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Inside the First Issue of ‘Ambrosia,’ a Gorgeous New Food Magazine

Healthy regional cuisine enters the spotlight in the publication by Adam Goldberg.

Just nine months after making his first foray into magazine publishing, food writer/A Life Worth Eating blogger Adam Goldberg is set to unleash a second haute culinary publication upon newsstands. Following in the footsteps of his coffee-focused Drift, which debuted earlier this year, Goldberg revisits the regionally focused idea with Ambrosiaa new food magazine that promises to "explore the lighter side of a region's cuisine."

According to Goldberg, a frequent traveler, "I often found myself at a crossroads. Eat great food, or eat healthy and miss out," he says. "I don't think these two things have to be mutually exclusive... So that was the inspiration. In Greek and Roman mythology, Ambrosia was the food of the gods; it gave immortality to all those who consumed it. We wanted to do something that combined the world's great chefs with healthful eating."

"We can never tell the story as accurately as a local. So we thought: Why not have locals tell the story themselves?"

Like Drift, each issue of Ambrosia will be completely dedicated to one city or region. (Goldberg notes that despite the shared approach, the two magazines will be kept "pretty separate" from each other.) Ambrosia's debut issue focuses on Baja, Mexico, with Goldberg and his team conducting interviews with a dozen chefs and culling 20 recipes from the likes of Enrique Olvera, Benito Molina, and famed cart owner Sabina Bandera. "It was important for us to tell the story coming from different types of chefs — both street food vendors and chefs who have earned a Michelin star," Goldberg says. "We started by reaching out to a few of the well-known Baja chefs... After interviewing and cooking with them, we asked where they go for casual food: street eats. The same names kept popping up, and that's how we found the other half of the chefs we interviewed."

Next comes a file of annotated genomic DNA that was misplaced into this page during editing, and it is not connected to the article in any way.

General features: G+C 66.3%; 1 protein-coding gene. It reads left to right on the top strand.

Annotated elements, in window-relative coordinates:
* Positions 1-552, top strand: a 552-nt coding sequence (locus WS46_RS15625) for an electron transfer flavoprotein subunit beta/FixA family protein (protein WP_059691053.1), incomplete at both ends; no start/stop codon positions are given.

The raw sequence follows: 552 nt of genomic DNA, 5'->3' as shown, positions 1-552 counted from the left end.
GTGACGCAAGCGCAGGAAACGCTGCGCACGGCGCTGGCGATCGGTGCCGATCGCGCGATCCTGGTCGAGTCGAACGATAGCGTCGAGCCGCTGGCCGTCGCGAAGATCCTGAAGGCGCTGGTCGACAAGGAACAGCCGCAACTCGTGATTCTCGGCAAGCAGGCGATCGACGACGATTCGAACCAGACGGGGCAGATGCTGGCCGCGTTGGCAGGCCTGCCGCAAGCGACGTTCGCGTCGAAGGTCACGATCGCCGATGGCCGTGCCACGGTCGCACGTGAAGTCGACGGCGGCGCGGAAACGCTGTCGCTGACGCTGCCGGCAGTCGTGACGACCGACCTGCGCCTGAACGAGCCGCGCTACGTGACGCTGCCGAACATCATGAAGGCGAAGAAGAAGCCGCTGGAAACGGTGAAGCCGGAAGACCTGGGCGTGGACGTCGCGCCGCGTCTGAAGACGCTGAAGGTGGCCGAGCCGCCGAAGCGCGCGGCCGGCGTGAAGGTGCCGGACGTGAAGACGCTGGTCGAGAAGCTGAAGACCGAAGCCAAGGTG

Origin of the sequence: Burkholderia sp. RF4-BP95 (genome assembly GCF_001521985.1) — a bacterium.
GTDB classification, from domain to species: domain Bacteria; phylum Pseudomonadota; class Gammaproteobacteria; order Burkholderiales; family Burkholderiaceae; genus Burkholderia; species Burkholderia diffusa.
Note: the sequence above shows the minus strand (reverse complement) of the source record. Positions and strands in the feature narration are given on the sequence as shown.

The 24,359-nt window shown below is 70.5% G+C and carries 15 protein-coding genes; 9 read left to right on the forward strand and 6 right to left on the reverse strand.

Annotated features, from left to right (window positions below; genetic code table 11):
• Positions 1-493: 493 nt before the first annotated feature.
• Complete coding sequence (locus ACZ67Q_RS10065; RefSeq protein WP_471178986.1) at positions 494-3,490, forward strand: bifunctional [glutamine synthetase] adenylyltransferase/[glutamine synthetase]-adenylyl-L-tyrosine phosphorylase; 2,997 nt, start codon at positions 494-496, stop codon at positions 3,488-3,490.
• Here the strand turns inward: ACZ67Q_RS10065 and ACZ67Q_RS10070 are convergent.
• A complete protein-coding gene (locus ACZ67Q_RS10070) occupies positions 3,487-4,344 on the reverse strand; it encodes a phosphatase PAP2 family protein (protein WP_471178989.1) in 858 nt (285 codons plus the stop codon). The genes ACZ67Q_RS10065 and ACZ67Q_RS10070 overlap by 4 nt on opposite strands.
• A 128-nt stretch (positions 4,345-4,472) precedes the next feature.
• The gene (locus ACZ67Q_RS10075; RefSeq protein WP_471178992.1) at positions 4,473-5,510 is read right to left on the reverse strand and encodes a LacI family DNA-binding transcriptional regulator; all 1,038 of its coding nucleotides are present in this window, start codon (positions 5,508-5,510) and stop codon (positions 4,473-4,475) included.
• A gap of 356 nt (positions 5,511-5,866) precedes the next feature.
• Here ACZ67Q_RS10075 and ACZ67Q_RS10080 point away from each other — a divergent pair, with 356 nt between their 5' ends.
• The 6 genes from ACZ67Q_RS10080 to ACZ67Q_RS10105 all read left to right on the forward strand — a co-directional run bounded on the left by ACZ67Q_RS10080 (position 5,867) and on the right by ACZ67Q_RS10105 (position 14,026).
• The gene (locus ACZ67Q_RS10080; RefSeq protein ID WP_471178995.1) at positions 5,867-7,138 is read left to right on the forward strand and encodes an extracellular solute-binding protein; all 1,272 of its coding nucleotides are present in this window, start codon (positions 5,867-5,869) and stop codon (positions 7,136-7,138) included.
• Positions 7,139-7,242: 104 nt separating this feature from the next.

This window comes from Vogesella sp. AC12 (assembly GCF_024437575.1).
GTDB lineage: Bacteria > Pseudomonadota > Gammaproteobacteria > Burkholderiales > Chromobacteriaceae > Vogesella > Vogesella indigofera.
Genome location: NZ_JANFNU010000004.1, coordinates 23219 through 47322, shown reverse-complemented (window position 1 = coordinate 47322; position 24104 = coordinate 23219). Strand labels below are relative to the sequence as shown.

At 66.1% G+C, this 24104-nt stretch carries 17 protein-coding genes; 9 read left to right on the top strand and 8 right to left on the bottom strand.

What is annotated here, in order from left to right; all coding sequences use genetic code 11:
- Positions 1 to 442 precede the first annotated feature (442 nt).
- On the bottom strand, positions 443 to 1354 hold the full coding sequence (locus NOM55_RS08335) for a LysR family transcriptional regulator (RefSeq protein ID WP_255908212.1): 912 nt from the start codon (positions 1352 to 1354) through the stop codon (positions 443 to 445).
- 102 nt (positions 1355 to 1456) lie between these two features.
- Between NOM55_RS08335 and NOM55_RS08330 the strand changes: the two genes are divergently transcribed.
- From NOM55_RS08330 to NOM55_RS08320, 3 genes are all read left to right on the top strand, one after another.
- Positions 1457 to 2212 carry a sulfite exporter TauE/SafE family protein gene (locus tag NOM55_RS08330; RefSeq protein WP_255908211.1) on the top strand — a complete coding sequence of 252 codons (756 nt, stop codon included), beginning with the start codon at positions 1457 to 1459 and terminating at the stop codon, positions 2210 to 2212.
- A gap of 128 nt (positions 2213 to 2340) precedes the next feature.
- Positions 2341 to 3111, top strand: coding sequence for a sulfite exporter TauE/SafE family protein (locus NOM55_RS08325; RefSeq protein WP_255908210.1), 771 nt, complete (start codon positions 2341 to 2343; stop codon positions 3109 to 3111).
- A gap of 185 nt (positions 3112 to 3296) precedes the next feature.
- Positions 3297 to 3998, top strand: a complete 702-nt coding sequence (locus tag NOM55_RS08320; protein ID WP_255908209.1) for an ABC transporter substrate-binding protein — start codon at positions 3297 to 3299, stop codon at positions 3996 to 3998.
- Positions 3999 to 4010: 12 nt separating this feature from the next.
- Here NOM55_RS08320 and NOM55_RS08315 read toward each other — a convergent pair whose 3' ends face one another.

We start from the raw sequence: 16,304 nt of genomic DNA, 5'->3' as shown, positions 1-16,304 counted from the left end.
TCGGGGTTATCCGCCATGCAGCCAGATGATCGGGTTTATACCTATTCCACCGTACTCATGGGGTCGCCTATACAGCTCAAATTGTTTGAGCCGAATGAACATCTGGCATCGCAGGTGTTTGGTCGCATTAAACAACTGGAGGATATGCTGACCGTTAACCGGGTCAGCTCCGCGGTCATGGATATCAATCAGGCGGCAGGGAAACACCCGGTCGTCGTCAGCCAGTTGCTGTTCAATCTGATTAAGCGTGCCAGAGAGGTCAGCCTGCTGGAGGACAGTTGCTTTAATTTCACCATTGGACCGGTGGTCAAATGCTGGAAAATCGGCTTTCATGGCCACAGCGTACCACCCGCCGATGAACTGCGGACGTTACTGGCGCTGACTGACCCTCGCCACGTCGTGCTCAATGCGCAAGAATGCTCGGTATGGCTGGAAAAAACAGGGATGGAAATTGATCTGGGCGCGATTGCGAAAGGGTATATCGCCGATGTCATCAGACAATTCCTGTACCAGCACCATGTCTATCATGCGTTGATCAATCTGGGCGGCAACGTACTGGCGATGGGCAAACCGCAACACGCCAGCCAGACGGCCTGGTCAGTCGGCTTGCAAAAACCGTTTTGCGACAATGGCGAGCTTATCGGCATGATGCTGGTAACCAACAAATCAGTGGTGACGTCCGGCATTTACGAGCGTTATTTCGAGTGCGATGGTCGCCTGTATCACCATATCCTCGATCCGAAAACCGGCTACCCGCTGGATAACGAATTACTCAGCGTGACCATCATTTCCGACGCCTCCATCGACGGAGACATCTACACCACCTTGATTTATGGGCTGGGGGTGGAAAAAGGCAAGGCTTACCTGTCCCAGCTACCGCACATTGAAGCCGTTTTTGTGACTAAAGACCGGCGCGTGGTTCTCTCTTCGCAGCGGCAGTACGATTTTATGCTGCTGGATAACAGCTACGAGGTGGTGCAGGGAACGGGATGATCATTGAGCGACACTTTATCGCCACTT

Goldberg says it's that local expertise that differentiates Ambrosia from other food-and-travel magazines. "No matter how hard we try, we can never tell the story as accurately as a local," he says. "So we thought: Why not have locals tell the story themselves? That was the main factor in coming up with the format of Ambrosia — it's a collection of interviews and recipes. Every page of content is either a first-hand direct account as told by a local chef — someone who cooks in the Baja — or a recipe created by them."

Ambrosia ships on October 1; catch a sneak peek below:

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